Thursday, May 23, 2013

A Thing of Beauty is a Joy Forever


A Sumptuously Beautiful Film Called “Renoir”

By Skip Sheffield

“Sumptuously beautiful:” that in a nutshell is a film called “Renoir,” opening May 24 at FAU’s Living Room Theaters.
If you like French Impressionist painting of the late 19th and early 20th century, you will love this factual biographical film by Gilles Bourdos.
There is more than one Renoir in this film. The patriarch is the great painter Pierre-Auguste Renoir (1841-1919), who in the summer of 1915 is at the twilight of his life at his estate in Cagnes-sur-mer, but no less creative. The great French actor Michael Bouquet, who is now 87, plays the artist wracked by pain and partially crippled, but still obsessed by his search for and creation of beauty.
He finds his latest inspiration in a stunningly gorgeous young actress named Audree Heuschling (Christa Theret), whom he hires as a model.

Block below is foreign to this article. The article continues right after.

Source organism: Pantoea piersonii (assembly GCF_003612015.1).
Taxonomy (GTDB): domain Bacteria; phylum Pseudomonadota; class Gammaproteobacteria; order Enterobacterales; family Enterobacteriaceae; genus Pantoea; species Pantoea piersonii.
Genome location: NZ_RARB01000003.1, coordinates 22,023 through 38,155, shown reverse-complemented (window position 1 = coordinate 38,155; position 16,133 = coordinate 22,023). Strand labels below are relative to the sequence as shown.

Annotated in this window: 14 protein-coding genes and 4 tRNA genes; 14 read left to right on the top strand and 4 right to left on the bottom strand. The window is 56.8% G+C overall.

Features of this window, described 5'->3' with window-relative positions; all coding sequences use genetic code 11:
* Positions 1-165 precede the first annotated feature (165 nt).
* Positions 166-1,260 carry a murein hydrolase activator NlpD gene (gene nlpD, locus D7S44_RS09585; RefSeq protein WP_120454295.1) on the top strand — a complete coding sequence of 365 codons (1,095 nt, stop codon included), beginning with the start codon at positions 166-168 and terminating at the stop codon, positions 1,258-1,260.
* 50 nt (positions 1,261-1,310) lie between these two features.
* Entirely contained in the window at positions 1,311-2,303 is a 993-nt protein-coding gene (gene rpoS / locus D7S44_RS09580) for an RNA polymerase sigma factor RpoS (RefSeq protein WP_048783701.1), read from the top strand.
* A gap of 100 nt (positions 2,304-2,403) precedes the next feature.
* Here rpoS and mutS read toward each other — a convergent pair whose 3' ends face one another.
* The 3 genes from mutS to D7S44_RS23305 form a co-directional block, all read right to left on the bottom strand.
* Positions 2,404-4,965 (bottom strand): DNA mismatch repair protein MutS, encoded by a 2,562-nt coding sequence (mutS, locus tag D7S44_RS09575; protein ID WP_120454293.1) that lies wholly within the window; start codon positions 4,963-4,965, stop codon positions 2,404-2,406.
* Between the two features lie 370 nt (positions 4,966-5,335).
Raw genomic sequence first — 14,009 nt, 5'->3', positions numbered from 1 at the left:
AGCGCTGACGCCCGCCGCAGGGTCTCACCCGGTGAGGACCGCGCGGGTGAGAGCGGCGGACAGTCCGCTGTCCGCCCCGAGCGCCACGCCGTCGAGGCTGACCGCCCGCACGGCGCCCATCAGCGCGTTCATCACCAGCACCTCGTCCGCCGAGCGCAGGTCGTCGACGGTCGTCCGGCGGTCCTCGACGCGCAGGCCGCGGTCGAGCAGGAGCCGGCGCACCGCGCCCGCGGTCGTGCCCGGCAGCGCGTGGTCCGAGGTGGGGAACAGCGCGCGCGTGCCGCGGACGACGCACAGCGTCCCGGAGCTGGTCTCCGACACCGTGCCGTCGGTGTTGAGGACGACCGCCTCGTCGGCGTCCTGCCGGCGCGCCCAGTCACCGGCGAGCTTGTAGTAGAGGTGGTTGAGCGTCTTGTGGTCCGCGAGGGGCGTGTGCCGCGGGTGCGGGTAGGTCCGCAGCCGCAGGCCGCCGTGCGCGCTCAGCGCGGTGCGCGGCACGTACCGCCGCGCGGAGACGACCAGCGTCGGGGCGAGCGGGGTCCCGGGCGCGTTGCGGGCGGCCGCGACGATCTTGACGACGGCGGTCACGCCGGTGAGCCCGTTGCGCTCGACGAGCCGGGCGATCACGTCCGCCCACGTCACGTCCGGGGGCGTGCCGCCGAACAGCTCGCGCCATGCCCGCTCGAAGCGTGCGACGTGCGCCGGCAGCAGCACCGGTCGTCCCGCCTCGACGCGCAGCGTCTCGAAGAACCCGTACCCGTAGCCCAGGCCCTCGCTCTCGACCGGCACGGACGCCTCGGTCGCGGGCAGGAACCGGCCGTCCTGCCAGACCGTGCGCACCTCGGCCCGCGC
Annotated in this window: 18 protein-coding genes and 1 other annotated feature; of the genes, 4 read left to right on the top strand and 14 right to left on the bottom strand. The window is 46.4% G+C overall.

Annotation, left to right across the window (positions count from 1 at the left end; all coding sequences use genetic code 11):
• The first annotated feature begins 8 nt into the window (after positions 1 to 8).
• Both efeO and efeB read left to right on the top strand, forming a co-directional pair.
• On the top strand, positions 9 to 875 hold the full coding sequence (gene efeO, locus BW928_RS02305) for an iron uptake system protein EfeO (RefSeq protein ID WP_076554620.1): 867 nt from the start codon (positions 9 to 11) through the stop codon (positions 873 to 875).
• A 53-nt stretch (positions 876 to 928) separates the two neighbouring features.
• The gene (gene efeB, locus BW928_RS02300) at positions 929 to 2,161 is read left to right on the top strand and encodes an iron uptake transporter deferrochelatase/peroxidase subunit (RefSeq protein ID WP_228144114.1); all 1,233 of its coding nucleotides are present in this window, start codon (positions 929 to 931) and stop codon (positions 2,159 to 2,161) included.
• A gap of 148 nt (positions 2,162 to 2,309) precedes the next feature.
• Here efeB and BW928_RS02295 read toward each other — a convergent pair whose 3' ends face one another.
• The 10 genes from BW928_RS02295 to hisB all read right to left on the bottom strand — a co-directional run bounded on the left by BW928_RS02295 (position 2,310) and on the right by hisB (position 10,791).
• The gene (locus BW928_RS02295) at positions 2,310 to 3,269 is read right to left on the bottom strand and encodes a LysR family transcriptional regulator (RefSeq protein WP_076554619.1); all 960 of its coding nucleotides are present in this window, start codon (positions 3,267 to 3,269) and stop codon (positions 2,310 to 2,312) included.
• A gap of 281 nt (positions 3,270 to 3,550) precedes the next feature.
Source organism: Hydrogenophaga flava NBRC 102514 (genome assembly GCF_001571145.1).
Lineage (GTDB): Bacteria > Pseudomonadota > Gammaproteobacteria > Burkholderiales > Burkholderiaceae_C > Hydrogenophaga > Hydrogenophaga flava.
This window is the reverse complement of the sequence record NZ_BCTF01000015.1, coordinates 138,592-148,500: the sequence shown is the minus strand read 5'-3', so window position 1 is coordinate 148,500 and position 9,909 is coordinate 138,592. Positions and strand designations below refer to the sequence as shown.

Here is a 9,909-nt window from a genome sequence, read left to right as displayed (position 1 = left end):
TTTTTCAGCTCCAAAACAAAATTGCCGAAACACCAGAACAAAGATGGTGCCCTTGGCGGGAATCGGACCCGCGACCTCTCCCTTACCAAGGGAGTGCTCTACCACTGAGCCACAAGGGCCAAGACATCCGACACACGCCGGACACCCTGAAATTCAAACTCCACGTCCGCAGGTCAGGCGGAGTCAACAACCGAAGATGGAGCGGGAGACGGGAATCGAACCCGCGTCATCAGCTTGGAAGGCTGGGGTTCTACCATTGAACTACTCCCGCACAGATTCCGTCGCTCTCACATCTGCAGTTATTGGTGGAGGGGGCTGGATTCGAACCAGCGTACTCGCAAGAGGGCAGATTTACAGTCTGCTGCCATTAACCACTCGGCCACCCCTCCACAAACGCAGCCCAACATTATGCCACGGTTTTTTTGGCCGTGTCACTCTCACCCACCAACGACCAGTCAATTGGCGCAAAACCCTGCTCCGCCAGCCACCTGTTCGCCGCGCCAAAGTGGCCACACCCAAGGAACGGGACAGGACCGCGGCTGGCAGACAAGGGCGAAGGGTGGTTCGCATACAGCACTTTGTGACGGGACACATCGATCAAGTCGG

Renoir loved to paint “au plein” (outdoors), and he preferred his models to be "dishabille" (unclothed or barely clothed). This evidently led to a lot of hanky-panky earlier in his career, but by this time the artist’s sexual drive has vanished in reality, yet lingers in his fond imagination.
There are three other Renoirs: Jean (Vincent Rottiers), a certified war hero who is on leave because of injuries; a ten-year-old kid brother Claude "Coco" (Thomas Doret), and an older brother Pierre (Laurent Poitrenaux).
Apart from Pierre-Auguste’s philosophizing about art, the nature of beauty and the futility of war, “Renoir” is a blossoming romance between Andree and Jean, who are based on real-life characters. In 1915 Jean fantasized about the new art of making films, and he promised Andree she would be his star.
This really happened. Jean Renoir, best-known for “The Grand Illusion,” became a pioneering figure in French cinema and Audree was his leading lady.
But this all happened after 1915. “Renoir” marks the ending of one fabulously creative career and the beginning of another. It is a deliciously enticing package of beauty, romance, duty to family and country and love. If you care anything about these things, “Renoir’ may seduce you.

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